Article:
And like the first “War of Rebellion” (what the Brits called our Revolutionary War), our choice is btw being pro-action or living with the burdensome consequences of our inaction. In my book, the best option is to be part of the solution – to personally support and work to improve our democratic institutions and those principles dear to our heart and so eloquently stated in the Declaration of Independence:

We hold these truths to be self-evident, that all men are created equal, that they are endowed by their Creator with certain unalienable Rights, that among these are Life, Liberty and the pursuit of Happiness.

Every Life Matters

The choice is up to each of us as individuals. One Truth I know to be self-evident is that every American, every person wants his or her own life to matter. Irrespective of age, gender, race, religion, ethnicity, or political party or sexual identity, we want to know that when we die, there will be people left behind whose lives were made better because we lived.

To live fully, we absolutely need and are most fulfilled when we are doing something that makes a difference in the ‘big picture’. I believe that American instinct is to do more (not less) for our country, our government, and its people.

This starts with promoting the welfare of our own families and neighborhoods, then stretching out to our town, county, country and finally doing our fair share to protect this tiny blue globe spinning in space.

As for me and other Americans that I know personally, we are all tired of being watched by our TVs and eaten by our snack food. Captive to our work and play devices, floating around in a virtual or online world, we are living lives of quiet desperation, held in a perpetual state of suspended animation, our minds as numb as our jaws after a shot of Novocain at the dentist’s office.

We want is MORE, but not more of what already isn’t working. We want meaningful engagement, stimulating interactions, intellectual challenges, we want to study things that matter, do things that matter. We want to be able to hope.

So here’s a thought: What if We The People consciously created bipartisan opportunities to be busy with the ‘ship of state’, thus improving our own lives by improving our communities and our country?

In the words of Longfellow,
taken from “The Midnight Ride of Paul Revere”:

A cry of defiance, and not of fear, a voice in the darkness, a knock at the door, and a word that shall echo forevermore! … through all our history … in the hours of darkness and peril and need, the people will waken and listen to hear hurrying hoof-beats … and the midnight message of Paul Revere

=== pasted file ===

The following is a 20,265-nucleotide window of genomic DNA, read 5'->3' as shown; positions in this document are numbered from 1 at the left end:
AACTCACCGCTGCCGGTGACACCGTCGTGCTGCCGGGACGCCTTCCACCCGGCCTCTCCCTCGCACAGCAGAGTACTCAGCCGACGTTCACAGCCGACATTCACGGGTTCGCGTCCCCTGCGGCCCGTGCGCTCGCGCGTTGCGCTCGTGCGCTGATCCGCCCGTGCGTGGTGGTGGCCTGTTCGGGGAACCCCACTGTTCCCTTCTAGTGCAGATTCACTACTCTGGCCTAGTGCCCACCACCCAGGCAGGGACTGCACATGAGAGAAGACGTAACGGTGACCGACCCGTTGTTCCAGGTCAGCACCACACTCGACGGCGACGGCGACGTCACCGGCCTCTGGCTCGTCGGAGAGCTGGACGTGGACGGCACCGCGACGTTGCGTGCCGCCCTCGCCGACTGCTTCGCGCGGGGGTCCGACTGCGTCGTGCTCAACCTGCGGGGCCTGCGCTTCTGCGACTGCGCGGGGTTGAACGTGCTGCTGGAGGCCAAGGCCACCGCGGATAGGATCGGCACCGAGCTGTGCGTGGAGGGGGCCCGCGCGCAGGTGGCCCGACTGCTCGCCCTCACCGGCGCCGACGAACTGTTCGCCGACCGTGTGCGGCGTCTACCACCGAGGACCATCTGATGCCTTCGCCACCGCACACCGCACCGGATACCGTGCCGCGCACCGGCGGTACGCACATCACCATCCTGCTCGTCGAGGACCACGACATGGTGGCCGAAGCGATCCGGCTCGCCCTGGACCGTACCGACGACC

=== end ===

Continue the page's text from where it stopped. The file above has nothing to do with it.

And we citizens on the opposite shore shall be, ready to ride and spread the alarm, through every … village, metropolis, Twitter feed, and farm, for every American to be up and to arm….

The goal is to make our federal government more functional.  This requires that we arm ourselves with knowledge, understanding, courage, fortitude, endurance, skill, and above all, compassion and fidelity to our historic way of life, one founded on First Principles so plainly stated in our Declaration of Independence, the Constitution, our Bill of Rights.

For those with an affinity to one or more of the three Abrahamic religions (Judaism, Christianity, and Islam) the eloquently stated ‘ground rules’ for civilization taught in the Judeo-Christian Bible — stuff like “Don’t do to others that which you would not want done to you” and “Love Thy Neighbor“.

These universal sources of wisdom that tell us that a humane and ultimately effective form of self-governance anywhere in the world is one that always promotes:

  • kindness over cruelty
  • freedom over enslavement
  • democratic principles over all their competing but historically deficient alternatives

I hope you will continue reading this important and fascinating story . . . 

Part One ~ Chapter 1: The Historical Problem with our Constitution and its Modern-day Consequences:

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@ last revision 03-30-2018 @ 10am